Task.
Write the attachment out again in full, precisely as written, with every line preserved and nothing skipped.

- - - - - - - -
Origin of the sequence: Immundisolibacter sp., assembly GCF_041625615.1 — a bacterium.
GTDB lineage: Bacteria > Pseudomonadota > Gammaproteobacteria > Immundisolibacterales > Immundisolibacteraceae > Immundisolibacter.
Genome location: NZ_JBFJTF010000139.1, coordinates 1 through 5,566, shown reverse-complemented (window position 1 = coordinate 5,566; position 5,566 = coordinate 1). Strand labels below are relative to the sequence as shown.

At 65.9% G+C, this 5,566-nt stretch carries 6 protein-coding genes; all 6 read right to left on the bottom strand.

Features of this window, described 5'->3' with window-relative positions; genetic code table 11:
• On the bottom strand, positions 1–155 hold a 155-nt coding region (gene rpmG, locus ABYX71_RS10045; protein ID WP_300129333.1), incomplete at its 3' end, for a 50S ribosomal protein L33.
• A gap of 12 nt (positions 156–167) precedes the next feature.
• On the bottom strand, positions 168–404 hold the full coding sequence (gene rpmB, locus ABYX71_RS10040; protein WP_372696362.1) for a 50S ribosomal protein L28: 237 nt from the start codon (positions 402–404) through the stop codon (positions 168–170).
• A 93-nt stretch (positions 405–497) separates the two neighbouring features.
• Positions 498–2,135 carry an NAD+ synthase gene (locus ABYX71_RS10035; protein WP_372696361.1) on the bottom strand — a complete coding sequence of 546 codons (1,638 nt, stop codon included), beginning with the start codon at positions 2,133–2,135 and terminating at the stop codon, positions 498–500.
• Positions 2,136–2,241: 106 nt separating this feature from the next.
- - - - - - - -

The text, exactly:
Origin of the sequence: Immundisolibacter sp., assembly GCF_041625615.1 — a bacterium.
GTDB lineage: Bacteria > Pseudomonadota > Gammaproteobacteria > Immundisolibacterales > Immundisolibacteraceae > Immundisolibacter.
Genome location: NZ_JBFJTF010000139.1, coordinates 1 through 5,566, shown reverse-complemented (window position 1 = coordinate 5,566; position 5,566 = coordinate 1). Strand labels below are relative to the sequence as shown.

At 65.9% G+C, this 5,566-nt stretch carries 6 protein-coding genes; all 6 read right to left on the bottom strand.

Features of this window, described 5'->3' with window-relative positions; genetic code table 11:
• On the bottom strand, positions 1–155 hold a 155-nt coding region (gene rpmG, locus ABYX71_RS10045; protein ID WP_300129333.1), incomplete at its 3' end, for a 50S ribosomal protein L33.
• A gap of 12 nt (positions 156–167) precedes the next feature.
• On the bottom strand, positions 168–404 hold the full coding sequence (gene rpmB, locus ABYX71_RS10040; protein WP_372696362.1) for a 50S ribosomal protein L28: 237 nt from the start codon (positions 402–404) through the stop codon (positions 168–170).
• A 93-nt stretch (positions 405–497) separates the two neighbouring features.
• Positions 498–2,135 carry an NAD+ synthase gene (locus ABYX71_RS10035; protein WP_372696361.1) on the bottom strand — a complete coding sequence of 546 codons (1,638 nt, stop codon included), beginning with the start codon at positions 2,133–2,135 and terminating at the stop codon, positions 498–500.
• Positions 2,136–2,241: 106 nt separating this feature from the next.